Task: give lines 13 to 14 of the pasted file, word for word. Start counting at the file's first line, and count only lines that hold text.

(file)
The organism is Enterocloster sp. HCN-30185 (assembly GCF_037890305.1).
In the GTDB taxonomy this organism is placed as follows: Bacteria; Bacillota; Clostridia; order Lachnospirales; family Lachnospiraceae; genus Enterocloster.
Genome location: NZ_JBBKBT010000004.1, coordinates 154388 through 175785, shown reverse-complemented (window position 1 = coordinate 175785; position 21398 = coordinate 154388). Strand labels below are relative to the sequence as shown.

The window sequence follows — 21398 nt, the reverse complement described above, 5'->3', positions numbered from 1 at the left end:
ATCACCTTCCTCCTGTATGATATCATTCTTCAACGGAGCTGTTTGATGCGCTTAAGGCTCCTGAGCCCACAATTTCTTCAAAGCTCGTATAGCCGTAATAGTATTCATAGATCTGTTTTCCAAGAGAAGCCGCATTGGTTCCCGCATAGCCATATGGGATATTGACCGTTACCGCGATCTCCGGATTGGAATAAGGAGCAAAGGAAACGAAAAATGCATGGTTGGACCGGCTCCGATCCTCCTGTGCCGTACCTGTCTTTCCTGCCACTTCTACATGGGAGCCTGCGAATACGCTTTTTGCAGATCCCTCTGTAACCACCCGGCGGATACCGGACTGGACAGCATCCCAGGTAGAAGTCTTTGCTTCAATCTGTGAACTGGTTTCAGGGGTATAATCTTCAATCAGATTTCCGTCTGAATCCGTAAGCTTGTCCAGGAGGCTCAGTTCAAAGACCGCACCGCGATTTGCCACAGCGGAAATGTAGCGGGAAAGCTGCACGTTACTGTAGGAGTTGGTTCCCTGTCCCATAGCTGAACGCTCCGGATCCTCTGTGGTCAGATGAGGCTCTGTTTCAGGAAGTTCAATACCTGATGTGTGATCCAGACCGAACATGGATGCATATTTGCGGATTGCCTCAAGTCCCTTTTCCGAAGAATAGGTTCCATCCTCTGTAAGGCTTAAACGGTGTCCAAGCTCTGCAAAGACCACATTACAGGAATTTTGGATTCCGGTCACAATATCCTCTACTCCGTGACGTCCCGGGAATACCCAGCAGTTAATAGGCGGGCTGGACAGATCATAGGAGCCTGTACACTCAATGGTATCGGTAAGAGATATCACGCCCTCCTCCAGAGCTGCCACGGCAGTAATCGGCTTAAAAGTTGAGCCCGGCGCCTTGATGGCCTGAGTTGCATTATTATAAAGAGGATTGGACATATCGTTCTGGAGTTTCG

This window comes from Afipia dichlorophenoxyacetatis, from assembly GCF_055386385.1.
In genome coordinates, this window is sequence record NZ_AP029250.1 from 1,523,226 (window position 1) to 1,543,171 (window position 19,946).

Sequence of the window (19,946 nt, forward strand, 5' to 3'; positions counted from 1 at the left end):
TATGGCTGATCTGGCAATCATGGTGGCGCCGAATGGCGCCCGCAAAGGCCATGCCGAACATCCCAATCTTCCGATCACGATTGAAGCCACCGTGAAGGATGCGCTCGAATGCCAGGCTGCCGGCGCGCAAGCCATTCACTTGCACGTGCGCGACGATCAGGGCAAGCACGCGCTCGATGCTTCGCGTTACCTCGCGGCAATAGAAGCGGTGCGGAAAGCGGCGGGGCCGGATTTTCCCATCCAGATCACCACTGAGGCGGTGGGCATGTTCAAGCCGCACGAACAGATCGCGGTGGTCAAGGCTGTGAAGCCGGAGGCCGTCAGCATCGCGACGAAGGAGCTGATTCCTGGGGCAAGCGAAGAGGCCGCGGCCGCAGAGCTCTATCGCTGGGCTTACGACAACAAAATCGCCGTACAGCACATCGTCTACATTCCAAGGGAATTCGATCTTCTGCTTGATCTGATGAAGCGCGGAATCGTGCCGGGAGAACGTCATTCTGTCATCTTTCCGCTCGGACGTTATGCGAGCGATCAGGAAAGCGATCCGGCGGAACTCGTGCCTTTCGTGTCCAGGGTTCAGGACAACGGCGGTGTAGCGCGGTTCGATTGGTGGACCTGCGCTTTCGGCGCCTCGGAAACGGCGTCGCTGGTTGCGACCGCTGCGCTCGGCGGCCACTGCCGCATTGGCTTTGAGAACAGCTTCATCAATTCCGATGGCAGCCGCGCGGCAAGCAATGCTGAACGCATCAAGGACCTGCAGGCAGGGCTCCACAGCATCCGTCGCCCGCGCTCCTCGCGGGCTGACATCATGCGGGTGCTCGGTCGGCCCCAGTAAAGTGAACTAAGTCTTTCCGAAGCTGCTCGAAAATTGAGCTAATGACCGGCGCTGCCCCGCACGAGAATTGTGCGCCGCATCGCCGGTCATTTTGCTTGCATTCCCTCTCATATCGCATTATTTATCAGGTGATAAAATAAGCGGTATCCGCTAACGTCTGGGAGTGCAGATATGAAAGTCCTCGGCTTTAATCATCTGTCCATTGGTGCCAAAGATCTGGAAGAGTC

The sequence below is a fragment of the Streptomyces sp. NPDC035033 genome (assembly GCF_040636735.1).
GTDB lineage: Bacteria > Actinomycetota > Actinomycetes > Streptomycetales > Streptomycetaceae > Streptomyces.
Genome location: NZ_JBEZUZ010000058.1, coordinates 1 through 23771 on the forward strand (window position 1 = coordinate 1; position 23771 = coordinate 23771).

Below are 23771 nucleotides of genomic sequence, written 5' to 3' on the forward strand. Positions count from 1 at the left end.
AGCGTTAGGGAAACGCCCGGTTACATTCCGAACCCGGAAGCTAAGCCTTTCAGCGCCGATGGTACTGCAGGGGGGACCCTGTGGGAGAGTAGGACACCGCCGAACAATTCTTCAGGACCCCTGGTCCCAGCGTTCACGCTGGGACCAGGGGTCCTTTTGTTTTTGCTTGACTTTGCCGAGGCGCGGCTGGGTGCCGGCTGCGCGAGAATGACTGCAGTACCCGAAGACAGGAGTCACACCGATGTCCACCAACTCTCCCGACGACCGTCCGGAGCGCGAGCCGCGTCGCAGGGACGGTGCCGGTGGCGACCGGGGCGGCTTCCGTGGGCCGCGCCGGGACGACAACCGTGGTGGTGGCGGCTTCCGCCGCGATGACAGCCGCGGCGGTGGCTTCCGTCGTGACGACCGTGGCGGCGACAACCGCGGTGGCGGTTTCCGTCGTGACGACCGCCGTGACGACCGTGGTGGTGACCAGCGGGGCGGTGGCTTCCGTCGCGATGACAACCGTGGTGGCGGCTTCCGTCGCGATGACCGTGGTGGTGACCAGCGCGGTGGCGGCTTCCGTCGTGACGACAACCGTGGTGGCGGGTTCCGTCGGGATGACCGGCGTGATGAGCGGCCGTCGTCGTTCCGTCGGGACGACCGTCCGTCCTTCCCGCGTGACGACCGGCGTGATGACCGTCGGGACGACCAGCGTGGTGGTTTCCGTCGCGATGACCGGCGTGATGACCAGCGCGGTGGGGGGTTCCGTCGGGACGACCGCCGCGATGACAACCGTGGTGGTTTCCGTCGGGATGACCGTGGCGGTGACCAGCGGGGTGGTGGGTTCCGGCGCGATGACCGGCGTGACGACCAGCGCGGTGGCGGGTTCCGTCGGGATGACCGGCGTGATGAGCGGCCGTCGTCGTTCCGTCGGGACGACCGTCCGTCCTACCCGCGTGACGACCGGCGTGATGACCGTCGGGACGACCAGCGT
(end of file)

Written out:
Below are 23771 nucleotides of genomic sequence, written 5' to 3' on the forward strand. Positions count from 1 at the left end.
AGCGTTAGGGAAACGCCCGGTTACATTCCGAACCCGGAAGCTAAGCCTTTCAGCGCCGATGGTACTGCAGGGGGGACCCTGTGGGAGAGTAGGACACCGCCGAACAATTCTTCAGGACCCCTGGTCCCAGCGTTCACGCTGGGACCAGGGGTCCTTTTGTTTTTGCTTGACTTTGCCGAGGCGCGGCTGGGTGCCGGCTGCGCGAGAATGACTGCAGTACCCGAAGACAGGAGTCACACCGATGTCCACCAACTCTCCCGACGACCGTCCGGAGCGCGAGCCGCGTCGCAGGGACGGTGCCGGTGGCGACCGGGGCGGCTTCCGTGGGCCGCGCCGGGACGACAACCGTGGTGGTGGCGGCTTCCGCCGCGATGACAGCCGCGGCGGTGGCTTCCGTCGTGACGACCGTGGCGGCGACAACCGCGGTGGCGGTTTCCGTCGTGACGACCGCCGTGACGACCGTGGTGGTGACCAGCGGGGCGGTGGCTTCCGTCGCGATGACAACCGTGGTGGCGGCTTCCGTCGCGATGACCGTGGTGGTGACCAGCGCGGTGGCGGCTTCCGTCGTGACGACAACCGTGGTGGCGGGTTCCGTCGGGATGACCGGCGTGATGAGCGGCCGTCGTCGTTCCGTCGGGACGACCGTCCGTCCTTCCCGCGTGACGACCGGCGTGATGACCGTCGGGACGACCAGCGTGGTGGTTTCCGTCGCGATGACCGGCGTGATGACCAGCGCGGTGGGGGGTTCCGTCGGGACGACCGCCGCGATGACAACCGTGGTGGTTTCCGTCGGGATGACCGTGGCGGTGACCAGCGGGGTGGTGGGTTCCGGCGCGATGACCGGCGTGACGACCAGCGCGGTGGCGGGTTCCGTCGGGATGACCGGCGTGATGAGCGGCCGTCGTCGTTCCGTCGGGACGACCGTCCGTCCTACCCGCGTGACGACCGGCGTGATGACCGTCGGGACGACCAGCGT